It’s easy endorse the latter. How would Jordan Demolition Night work in practice? Easy.

First, have Amnesty International volunteers monitor the collection of Jordan jerseys from fans at MCI Center; next, dump the jerseys on center court, atop a fistful of C-4. Invite Karla Knafel to sing the national anthem. Dim the lights. Let former Wizard Christian Laettner use a burning blunt to light a long fuse; alternately, have Susan O’Malley, Brown and that guy from the City Paper who had his date stolen by Jordan join hands and press down on a blasting plunger.

Voila! Washington’s new basketball era is officially codified, and in a matter keeping with today’s preference for stadium pyrotechnics.

Oh, and Ty Nesby can coordinate security.

Of course, some nattering nabobs are bound to object. Distasteful. Disrespectful. Wildly insufficient, given that Jordan hand-picked Leonard Hamilton out of a Kangol cap. Others may note the safety risk involved. This much is true. But ask yourself: Would Jordan Demolition Night really produce more smoky haze than the current pregame fireworks? Does MCI Center’s sprinkler system even work? And more to the point, is detonating a pile of offensive laundry any more dangerous than clinging to another sorry chapter of the Wizards’ ignominious past?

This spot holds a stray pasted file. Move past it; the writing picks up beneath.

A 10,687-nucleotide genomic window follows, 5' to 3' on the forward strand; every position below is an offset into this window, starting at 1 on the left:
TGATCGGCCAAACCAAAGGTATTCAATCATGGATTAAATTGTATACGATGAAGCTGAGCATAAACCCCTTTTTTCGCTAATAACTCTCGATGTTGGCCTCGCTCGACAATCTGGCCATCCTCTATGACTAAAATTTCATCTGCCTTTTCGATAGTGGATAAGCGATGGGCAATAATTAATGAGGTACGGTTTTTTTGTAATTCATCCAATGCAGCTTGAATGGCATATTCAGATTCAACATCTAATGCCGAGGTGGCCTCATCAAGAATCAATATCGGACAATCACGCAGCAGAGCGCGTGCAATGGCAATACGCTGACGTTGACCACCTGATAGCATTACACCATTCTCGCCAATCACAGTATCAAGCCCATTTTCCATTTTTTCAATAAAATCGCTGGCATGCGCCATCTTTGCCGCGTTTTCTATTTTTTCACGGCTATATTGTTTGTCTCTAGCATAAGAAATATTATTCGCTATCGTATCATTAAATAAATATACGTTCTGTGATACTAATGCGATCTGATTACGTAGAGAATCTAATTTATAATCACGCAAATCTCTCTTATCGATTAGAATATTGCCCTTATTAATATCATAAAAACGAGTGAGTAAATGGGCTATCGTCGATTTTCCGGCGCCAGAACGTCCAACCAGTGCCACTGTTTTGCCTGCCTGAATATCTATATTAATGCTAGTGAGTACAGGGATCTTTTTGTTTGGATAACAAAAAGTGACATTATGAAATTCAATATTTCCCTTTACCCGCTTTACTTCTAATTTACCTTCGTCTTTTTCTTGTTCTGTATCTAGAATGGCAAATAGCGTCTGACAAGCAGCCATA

You know the answer.

For the first time in forever, the Wizards are good. Really good. Young, too, with a nondysfunctional front office and a promising group of nonknucklehead players. The team’s All-Star backcourt can do more than shoot one-legged fadeaway jumpers. Also, Laettner is no longer on the roster.

Do you want to celebrate a guy like Jordan who didn’t bother to change his Illinois license plates? Or do you want to embrace the likes of Gilbert Arenas, a player who hits buzzer-beating shots that actually matter, nearly adopts a hard-luck child in the local community and promises to buy everyone at MCI Center a beer?

You still know the answer. Think about the brew.

Think, too, of the children, the impressionable naifs who were supposed to rise above crummy schools and broken homes as soon as Jordan moved into his condo at the Ritz-Carlton. Whose jersey should the little ones wear? An Antawn Jamison jersey illustrates that nice guys finish first. A Juan Dixon jersey proves the importance of perseverance. A Larry Hughes jersey shows that actions speak louder than bluster. An Arenas jersey demonstrates the value of hard work.

A Jordan jersey teaches kids to bolt from the MCI Center parking garage at the first sign of trouble, then expect the likes of Charlotte Bobcats owner Bob Johnson to give you a discounted piece of his team because you are, in fact, Michael Jordan.

(This, by the way, is why Jordan made a lot of money, and people like Pollin and Phil Knight made a lot more money off Jordan).

Needless to say, Jordan Demolition Night is bound to run into a few snags. Fans will be tempted to toss Rod Strickland, Chris Webber and even XXL Ike Austin jerseys into the cathartic pile, undercutting the intended symbolism. More pressingly, blasting jerseys at center court probably violates a few dozen city ordinances.

Then again, this is Washington — go ahead and break the law, then hire a topnotch PR firm to spin the ensuring fallout, while some K Street lobbyists work to have said law squashed as part of an incomprehensible tax relief bill.

If things go well enough, a Kwame Brown Demolition Night could be next.